Not including money, what is one good way to compensate your employees to increase job satisfaction?

Employee appreciation

The following answers are provided by members of Young Entrepreneur Council (YEC), an invite-only organization comprised of the world’s most promising young entrepreneurs. In partnership with Citi, YEC recently launched BusinessCollective, a free virtual mentorship program that helps millions of entrepreneurs start and grow businesses.

1. Flexibility

My team loves how much autonomy and flexibility we offer them. It allows them to feel trusted to get their work done, but to do it on their terms while being able to walk the dog, do laundry, travel, or whatever else is important to them without having to clock in and out.

Darrah Brustein, Network Under 40

2. Healthcare and Commuting Budget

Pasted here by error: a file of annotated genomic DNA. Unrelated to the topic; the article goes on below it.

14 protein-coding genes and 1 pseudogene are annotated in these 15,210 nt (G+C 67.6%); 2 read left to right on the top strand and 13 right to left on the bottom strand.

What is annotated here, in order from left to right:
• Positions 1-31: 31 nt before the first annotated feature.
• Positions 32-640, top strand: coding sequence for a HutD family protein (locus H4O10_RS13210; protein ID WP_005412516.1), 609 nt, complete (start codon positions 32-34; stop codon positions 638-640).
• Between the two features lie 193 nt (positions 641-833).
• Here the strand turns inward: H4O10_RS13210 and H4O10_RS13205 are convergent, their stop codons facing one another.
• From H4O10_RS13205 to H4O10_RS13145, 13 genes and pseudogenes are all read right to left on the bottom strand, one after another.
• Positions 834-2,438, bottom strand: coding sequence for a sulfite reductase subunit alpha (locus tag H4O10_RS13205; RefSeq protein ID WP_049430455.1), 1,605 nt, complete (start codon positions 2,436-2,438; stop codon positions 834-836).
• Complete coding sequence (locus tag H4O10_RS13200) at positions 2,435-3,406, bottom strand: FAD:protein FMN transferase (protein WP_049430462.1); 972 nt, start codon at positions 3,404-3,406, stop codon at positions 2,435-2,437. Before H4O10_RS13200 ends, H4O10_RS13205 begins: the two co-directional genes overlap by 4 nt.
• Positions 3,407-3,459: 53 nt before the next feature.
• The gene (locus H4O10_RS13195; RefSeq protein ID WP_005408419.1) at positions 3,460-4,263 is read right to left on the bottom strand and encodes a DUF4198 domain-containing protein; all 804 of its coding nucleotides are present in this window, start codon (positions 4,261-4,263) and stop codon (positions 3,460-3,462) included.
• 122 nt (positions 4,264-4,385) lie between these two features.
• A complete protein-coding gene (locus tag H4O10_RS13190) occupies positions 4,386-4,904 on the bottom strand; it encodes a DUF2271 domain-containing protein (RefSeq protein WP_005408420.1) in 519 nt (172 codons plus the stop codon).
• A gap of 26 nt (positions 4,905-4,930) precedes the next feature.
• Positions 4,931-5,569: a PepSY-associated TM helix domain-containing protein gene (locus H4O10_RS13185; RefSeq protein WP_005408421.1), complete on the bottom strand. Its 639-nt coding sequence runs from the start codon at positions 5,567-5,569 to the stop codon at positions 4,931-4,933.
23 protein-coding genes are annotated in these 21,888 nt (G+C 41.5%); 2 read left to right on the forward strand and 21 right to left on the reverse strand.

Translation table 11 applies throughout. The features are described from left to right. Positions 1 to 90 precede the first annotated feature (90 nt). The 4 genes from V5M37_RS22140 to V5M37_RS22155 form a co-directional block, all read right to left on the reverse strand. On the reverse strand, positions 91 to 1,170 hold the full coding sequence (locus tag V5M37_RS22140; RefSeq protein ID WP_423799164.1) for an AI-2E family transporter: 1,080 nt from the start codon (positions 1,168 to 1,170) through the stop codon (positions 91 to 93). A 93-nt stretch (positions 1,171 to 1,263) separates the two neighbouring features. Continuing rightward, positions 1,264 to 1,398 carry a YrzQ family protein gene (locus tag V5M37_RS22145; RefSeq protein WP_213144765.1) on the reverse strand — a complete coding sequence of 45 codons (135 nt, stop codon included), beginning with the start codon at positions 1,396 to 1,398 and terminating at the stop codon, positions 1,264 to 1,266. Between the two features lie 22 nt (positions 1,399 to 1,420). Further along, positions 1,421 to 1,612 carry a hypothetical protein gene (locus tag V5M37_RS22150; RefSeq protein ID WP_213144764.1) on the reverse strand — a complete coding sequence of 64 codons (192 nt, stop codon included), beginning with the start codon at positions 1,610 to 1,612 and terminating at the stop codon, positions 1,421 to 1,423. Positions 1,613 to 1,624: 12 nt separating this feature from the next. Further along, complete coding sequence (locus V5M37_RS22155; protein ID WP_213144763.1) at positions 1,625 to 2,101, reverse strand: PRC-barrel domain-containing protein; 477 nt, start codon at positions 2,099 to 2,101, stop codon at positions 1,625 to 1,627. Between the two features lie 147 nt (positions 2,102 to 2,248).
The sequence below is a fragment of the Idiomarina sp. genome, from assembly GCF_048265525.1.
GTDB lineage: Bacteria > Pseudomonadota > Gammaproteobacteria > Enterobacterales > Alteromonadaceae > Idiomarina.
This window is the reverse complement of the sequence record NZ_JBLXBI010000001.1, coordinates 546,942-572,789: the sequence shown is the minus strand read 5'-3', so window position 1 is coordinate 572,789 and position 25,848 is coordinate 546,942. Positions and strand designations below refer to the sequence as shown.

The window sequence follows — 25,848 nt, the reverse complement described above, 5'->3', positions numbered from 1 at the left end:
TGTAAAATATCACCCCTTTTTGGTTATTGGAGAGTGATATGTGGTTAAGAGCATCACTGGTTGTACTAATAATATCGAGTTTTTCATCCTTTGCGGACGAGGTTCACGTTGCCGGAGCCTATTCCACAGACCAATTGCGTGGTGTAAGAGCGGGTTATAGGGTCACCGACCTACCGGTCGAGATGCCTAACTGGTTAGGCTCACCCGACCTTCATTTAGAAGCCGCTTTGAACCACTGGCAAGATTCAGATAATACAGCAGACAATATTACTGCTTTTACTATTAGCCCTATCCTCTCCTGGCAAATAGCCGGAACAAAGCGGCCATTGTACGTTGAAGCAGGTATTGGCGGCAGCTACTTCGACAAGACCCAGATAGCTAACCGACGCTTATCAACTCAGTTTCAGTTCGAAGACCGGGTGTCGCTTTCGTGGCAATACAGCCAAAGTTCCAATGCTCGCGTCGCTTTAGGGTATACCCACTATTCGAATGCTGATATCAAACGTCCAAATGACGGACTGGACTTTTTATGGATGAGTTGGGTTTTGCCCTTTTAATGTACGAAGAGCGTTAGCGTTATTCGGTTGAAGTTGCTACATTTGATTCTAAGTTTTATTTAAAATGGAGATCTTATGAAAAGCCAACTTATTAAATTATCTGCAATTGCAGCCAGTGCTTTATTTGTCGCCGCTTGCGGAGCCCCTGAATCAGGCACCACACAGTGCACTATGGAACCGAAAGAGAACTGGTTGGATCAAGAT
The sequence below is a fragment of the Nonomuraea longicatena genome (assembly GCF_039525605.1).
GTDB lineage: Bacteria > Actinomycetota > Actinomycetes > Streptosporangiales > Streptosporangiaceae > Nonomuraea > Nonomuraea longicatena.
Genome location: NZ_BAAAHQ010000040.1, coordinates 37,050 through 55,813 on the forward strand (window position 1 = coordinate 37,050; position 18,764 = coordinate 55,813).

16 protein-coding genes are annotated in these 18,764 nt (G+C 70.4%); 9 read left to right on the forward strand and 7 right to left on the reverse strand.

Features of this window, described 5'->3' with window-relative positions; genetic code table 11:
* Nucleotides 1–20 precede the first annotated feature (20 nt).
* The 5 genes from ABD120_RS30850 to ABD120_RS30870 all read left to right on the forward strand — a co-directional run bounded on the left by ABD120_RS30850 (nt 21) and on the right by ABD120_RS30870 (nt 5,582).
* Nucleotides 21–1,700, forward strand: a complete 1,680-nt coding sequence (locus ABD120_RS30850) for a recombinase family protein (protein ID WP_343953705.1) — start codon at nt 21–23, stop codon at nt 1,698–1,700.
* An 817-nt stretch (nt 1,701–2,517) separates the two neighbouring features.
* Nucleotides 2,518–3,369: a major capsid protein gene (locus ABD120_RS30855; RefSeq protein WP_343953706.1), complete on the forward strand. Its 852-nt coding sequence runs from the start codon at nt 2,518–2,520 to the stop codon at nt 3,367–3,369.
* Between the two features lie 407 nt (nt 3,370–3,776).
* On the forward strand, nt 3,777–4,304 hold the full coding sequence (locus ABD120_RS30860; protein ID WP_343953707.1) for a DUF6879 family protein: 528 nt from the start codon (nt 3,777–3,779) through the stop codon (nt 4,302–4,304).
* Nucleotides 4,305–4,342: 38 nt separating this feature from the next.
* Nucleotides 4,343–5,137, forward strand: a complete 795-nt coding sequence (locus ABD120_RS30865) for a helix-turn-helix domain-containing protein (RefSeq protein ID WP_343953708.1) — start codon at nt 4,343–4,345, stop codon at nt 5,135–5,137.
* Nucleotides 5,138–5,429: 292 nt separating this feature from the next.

A lot of employees live paycheck to paycheck and struggle with their budget. The monthly $50 bill from a fitness club can be stressful, let alone a $250 bill from their insurance company. Figure out the perks that you can afford that will take stress away from your team. As personal bills disappear, the discussion around compensation moves from “need” to what is deserved.

Aaron Schwartz, Modify Watches

3. Equity on a Vesting Schedule

Issuing even a small amount of equity to an employee can shift their mindset to being an owner of the company who has a personal stake in its long-term success. The key is to have the equity vest over time in case the employee moves on to another opportunity, or in case they turn out to not be a good long-term fit for your company, which is often the case.

Doug Bend, Bend Law Group, PC

4. Company Retreats

Company retreats are a great way to get your team out of their daily routines and encourage team bonding. By providing a work space, accommodations and activities, company retreats provide your employees with a better work-life balance, an opportunity to grow closer with their coworkers and an opportunity to collaborate on new projects, which in turn increases overall job satisfaction.

Dave Nevogt, Hubstaff.com

5. Personalized Swag